Henry VII became King of England and Lord of Ireland on August 22, 1485, after he defeated King Richard III at the famed Battle of Bosworth Field. He is the last English king to win his throne on the battlefield.
Uniting the House of Plantagenet's rival houses, the House of Lancaster and the House of York, he founded the Tudor dynasty, which would rule over England until 1603.
His reign is characterised by the restoration of stablitity to the English monarchy after the upheavals of the War of the Roses and before, the Hundred Years War.
However, his final years were marked by financial scandal that left many in England indebted to the throne, a scandal which was only revealed after his death in 1509.After a 23 year reign, the throne was passed to his son - the charismatic Henry VIII.
This extremely rare signed document features Henry VII's clear and flourishing "H R" autograph. It is addressed to Sir Robert Lytton, Keeper of the Great Wardrobe.
The document orders Sir Lytton to deliver to Denys Bonde: "thre brode yerds and an half of tawney for a gowne, and asmoche blak bogee as wol suffice to furre the same. and thre yerds of blak sattyn for a doblet".
The piece, which measures 7.7" x 3.5", is accompanied by a full translation of the letter which reads as follows:
"We wol and charge you that vato our Welbeloued seruant denys Bonde ye deliuer or doe (cause - omitted) to bee deliuered thre brode yerds and an half of tawney for a gowne, and asmoche blak bogee as wol suffice to furre the same, and thre yerds of blak sattyn for a doblet and these our letteres shalbe your suffisuant Warraunt in this behalue. yeuen vader oure signet at our manor of Grenewiche the viith day of ffebruary The xiiiith yere of our Reigne.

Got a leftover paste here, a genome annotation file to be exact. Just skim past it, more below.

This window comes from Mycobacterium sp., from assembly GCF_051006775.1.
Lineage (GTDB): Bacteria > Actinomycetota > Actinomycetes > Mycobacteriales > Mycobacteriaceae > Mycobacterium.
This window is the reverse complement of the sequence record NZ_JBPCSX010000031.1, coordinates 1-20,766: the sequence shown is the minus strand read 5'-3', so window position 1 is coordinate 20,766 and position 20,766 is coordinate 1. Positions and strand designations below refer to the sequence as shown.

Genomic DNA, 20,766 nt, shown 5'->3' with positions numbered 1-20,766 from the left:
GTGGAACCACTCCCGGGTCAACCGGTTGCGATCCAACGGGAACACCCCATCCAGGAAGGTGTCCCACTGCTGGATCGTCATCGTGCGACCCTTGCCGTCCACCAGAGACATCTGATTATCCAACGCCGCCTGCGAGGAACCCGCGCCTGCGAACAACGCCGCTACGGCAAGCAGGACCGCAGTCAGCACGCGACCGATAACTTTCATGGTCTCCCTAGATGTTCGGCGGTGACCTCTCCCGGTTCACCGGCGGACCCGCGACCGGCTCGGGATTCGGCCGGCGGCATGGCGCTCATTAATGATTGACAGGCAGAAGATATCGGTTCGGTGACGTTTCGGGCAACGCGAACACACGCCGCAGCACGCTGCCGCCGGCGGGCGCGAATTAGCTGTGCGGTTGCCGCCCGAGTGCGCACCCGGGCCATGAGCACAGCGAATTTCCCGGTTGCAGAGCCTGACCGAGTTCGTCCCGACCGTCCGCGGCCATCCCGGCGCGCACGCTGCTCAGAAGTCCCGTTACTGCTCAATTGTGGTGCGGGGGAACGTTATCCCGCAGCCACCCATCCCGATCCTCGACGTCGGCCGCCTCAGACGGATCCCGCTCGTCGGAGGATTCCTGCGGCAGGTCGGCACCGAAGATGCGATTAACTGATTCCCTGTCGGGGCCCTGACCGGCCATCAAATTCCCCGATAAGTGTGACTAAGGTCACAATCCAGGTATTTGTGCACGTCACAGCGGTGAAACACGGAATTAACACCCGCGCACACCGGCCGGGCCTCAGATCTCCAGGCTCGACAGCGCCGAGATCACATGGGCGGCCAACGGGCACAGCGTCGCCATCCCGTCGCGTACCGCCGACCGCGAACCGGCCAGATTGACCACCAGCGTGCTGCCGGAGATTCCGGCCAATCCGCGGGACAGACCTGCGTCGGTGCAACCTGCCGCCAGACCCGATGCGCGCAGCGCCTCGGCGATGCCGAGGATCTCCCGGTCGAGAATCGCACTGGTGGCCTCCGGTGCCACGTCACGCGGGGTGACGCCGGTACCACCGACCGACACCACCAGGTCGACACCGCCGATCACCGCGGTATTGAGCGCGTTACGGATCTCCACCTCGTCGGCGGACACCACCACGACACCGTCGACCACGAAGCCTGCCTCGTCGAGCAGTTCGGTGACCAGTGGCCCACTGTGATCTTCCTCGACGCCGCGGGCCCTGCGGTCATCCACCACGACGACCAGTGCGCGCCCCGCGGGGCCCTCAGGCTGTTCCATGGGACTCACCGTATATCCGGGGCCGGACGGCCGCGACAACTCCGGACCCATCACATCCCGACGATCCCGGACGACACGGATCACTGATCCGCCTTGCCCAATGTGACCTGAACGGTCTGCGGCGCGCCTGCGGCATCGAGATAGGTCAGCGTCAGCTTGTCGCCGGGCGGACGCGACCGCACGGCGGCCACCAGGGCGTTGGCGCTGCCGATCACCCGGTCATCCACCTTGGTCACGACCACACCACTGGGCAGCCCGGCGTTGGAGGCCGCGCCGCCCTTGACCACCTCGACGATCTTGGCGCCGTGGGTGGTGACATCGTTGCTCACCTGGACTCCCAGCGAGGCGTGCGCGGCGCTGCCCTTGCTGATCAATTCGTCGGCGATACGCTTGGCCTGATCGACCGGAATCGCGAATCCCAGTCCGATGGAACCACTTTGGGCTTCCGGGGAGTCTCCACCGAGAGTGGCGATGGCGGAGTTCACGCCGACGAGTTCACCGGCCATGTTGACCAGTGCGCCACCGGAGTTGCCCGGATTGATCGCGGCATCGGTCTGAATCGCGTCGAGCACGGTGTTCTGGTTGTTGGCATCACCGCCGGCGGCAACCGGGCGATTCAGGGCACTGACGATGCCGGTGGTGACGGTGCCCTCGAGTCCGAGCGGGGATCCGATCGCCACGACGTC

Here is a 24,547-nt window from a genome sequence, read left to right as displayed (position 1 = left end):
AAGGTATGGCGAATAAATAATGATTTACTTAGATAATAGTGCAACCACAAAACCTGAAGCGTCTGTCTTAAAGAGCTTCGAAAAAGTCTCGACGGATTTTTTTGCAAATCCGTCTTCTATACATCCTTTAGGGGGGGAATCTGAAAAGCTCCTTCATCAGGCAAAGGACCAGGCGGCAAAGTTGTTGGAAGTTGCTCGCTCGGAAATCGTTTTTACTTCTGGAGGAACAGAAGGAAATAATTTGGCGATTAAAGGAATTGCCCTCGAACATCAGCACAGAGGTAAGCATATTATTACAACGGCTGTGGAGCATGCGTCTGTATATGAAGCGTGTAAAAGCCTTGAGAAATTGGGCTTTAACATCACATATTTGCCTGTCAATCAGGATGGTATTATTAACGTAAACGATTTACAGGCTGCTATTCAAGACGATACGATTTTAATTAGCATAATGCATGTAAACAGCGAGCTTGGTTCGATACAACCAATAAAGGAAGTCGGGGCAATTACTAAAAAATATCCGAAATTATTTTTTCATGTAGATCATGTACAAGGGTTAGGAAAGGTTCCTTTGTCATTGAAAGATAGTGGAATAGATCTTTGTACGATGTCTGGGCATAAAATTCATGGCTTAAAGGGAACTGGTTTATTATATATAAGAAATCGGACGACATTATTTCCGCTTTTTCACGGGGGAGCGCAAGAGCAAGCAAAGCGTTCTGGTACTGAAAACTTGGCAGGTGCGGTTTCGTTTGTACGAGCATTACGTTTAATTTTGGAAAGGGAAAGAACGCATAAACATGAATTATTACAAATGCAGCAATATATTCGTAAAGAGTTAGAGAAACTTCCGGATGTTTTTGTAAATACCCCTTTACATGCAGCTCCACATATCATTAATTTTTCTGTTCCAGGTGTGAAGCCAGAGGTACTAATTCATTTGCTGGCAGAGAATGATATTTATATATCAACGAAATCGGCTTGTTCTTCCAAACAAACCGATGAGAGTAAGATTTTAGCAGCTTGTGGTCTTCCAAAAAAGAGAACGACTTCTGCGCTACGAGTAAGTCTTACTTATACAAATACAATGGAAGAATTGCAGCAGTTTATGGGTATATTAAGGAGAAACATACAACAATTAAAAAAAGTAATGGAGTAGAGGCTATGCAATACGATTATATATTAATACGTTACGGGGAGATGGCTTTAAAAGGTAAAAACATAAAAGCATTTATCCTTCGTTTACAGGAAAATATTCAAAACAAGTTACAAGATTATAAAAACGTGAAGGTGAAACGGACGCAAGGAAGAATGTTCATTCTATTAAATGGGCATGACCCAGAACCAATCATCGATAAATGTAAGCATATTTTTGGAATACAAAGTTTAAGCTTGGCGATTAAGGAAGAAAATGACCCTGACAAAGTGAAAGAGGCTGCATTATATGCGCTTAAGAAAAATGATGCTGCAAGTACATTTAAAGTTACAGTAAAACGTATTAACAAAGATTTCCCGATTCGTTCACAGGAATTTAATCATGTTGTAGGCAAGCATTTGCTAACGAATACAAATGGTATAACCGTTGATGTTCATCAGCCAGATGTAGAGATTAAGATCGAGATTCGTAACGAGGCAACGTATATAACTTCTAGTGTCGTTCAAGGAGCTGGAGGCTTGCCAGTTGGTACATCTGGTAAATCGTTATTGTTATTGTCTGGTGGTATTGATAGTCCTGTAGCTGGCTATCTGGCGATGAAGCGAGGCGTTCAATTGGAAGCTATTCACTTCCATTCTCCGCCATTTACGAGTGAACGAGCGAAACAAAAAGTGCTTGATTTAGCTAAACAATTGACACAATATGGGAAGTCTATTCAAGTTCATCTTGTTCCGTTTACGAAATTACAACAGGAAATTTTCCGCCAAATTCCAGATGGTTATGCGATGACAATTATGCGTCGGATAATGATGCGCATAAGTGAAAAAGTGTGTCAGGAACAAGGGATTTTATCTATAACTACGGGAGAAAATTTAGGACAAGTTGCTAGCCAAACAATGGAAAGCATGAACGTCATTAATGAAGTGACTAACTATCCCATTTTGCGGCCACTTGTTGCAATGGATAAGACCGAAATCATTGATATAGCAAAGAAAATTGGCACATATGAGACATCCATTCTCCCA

To our trusty and welbeloued knight
and counsaillour sir Robert Litton
keper of our great warderobe"
The Great Wardrobe employed a range of craftsmen who lived and worked in the city. The holders of the key posts, such as the king’s tailor and the king’s skinner, were often leading members of their respective livery companies and they were at the centre of a network of other tailors, embroiderers, skinners and tapestry weavers who were employed on a more adhoc basis.
As is common of documents from this time, the page contains a small area of paper loss towards the bottom left corner and slight stain to the lower edge, however, this does not affect the text or the signature.
Few documents have survived the 500+ years since Henry VII's reign and it is incredibly rare to find one in such good condition.
A highly desirable piece, well preserved documents from England's early monarchs are scarce on the market, with most now housed in institutional collection.